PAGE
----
What is Minimally Invasive Scoliosis Surgery and what are the advantages of this approach?
The goal of scoliosis surgery is to both reduce the abnormal curve in the spine and to prevent it from progressing further and getting worse. To achieve this, a spinal fusion is performed to fuse the vertebrae, in the curve to be corrected. This involves placing bone graft or bone graft substitute in the intervertebral space between the two vertebrae. Instrumentation such as rods and screws are also used to realign and stabilize the vertebrae until the graft heals and fuses the two vertebrae together.
There are several approaches to perform scoliosis surgery. Traditional approaches involve making a long incision over the curve to be corrected and cutting and retracting the muscles and tissues over the spine to gain access to the vertebrae that need to be fused. With advancements and innovations in endoscopic and minimally invasive surgical techniques, surgeons can achieve the same goals as open surgery, yet with much less trauma to the surrounding muscles and tissues through minimally invasive scoliosis surgery.
How is minimally invasive scoliosis surgery performed?
For the minimally invasive surgery, you’ll first be administered general anesthesia and put to sleep. You will be then be positioned on a radiolucent operating table, which allows the surgeon to take intraoperative X-rays of your spine with a fluoroscope positioned around you. This guides the surgeon in determining the correct position of the incision and also in instrument placement during the procedure.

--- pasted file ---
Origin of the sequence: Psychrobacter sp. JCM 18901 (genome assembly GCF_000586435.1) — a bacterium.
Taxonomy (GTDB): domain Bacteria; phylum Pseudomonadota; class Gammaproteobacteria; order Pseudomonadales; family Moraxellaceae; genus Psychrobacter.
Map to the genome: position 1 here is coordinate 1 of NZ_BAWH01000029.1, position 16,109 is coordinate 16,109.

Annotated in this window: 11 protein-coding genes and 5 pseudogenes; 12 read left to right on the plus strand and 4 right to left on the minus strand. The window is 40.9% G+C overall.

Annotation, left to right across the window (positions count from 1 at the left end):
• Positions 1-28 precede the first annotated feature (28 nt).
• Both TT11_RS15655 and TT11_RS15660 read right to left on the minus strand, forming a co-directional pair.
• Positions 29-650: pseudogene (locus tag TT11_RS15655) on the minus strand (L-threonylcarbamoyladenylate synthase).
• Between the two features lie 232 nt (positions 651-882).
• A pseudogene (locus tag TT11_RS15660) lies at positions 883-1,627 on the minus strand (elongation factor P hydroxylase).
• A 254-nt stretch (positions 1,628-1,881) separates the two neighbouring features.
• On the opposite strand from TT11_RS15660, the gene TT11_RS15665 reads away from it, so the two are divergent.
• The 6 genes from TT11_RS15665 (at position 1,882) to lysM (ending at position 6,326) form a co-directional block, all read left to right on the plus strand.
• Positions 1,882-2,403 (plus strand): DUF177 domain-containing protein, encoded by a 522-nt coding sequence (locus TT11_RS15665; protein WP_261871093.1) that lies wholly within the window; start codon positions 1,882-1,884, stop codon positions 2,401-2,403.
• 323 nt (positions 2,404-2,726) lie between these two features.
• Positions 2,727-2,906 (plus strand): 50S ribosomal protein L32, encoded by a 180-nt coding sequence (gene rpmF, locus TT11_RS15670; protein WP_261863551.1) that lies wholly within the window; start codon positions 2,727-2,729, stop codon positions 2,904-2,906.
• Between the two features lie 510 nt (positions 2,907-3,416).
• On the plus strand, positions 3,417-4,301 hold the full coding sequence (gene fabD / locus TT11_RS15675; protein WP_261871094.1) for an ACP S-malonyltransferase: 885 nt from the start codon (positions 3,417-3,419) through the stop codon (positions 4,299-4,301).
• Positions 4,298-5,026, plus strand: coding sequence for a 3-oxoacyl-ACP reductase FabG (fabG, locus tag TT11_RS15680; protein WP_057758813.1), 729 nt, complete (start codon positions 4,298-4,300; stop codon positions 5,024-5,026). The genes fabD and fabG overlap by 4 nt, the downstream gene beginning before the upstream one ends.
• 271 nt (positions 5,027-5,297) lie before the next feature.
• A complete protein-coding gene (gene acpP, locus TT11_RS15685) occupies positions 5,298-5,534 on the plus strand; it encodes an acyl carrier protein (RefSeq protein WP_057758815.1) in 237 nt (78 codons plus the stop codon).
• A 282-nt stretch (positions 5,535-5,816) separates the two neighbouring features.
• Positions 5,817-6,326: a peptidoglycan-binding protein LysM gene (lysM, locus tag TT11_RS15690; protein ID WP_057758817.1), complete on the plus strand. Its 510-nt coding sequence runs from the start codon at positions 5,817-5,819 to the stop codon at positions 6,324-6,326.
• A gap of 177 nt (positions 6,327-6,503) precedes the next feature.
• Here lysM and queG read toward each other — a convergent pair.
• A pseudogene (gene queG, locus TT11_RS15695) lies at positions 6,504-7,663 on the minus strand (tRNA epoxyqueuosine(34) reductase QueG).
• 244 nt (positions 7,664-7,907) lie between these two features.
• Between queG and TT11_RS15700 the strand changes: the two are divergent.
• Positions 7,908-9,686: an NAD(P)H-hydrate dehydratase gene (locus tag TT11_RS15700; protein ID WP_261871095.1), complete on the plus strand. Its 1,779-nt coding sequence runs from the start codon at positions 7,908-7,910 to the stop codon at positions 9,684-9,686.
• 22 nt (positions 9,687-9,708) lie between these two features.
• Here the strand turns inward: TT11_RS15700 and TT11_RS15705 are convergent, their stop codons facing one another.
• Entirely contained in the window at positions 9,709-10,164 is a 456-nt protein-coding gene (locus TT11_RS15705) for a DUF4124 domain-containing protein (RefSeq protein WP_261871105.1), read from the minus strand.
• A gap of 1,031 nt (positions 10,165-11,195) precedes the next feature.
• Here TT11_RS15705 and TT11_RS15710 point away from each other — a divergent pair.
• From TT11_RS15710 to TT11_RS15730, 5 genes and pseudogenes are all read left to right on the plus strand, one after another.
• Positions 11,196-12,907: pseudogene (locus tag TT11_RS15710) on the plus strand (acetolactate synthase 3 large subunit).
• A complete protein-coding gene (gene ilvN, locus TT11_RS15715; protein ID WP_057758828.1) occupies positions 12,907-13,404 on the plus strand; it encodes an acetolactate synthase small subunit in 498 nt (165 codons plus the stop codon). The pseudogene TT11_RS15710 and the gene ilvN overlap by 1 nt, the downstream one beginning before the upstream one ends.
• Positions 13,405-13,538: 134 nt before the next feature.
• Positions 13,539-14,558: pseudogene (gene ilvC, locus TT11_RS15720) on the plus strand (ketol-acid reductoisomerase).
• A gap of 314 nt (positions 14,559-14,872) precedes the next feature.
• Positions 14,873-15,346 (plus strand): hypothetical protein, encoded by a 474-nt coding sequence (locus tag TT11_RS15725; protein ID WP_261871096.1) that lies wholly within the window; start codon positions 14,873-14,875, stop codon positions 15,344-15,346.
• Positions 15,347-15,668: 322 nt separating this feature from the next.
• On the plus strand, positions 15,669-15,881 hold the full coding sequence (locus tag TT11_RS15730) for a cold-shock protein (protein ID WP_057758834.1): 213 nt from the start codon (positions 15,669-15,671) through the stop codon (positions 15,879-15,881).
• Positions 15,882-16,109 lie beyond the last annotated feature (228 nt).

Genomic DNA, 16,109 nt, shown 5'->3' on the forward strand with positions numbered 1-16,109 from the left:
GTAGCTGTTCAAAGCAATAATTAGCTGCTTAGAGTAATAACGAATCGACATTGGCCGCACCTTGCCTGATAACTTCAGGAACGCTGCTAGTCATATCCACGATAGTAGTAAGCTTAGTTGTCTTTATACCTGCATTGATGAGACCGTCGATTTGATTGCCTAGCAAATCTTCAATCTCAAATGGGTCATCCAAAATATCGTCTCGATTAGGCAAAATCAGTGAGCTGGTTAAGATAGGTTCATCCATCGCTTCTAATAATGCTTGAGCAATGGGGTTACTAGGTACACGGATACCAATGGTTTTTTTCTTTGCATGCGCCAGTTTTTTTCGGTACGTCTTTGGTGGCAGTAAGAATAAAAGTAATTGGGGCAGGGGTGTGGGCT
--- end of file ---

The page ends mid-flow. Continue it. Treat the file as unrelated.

How long the recovery takes?
The spine looks much straighter soon after the surgery but some curve will still be there. Spinal bones take a minimum 3 months to fuse together. However, complete fusion usually takes one to two years depending on the procedure and your body’s ability to heal and firmly fuse the vertebrae together. Your surgeon may recommend you wear a brace after the surgery. To ensure a smooth and speedy recovery follow the home care instructions given by your doctor and the surgical team closely and diligently.
What are the potential risks and complications of the procedure?
Scoliosis surgery is a major surgery. Both treatment and outcome are specific to an individual patient and vary for each patient. All attempts are made to reduce the chances of any risks or complications of this surgery. Still, complications may occur in a few patients. Complications of scoliosis surgery may include paraplegia, excessive blood loss, infection and failure of the spine to fuse. Rarely, cerebrospinal fluid leakage or instrumentation problem such as breaking of rods or dislodging of hooks and screws may also occur.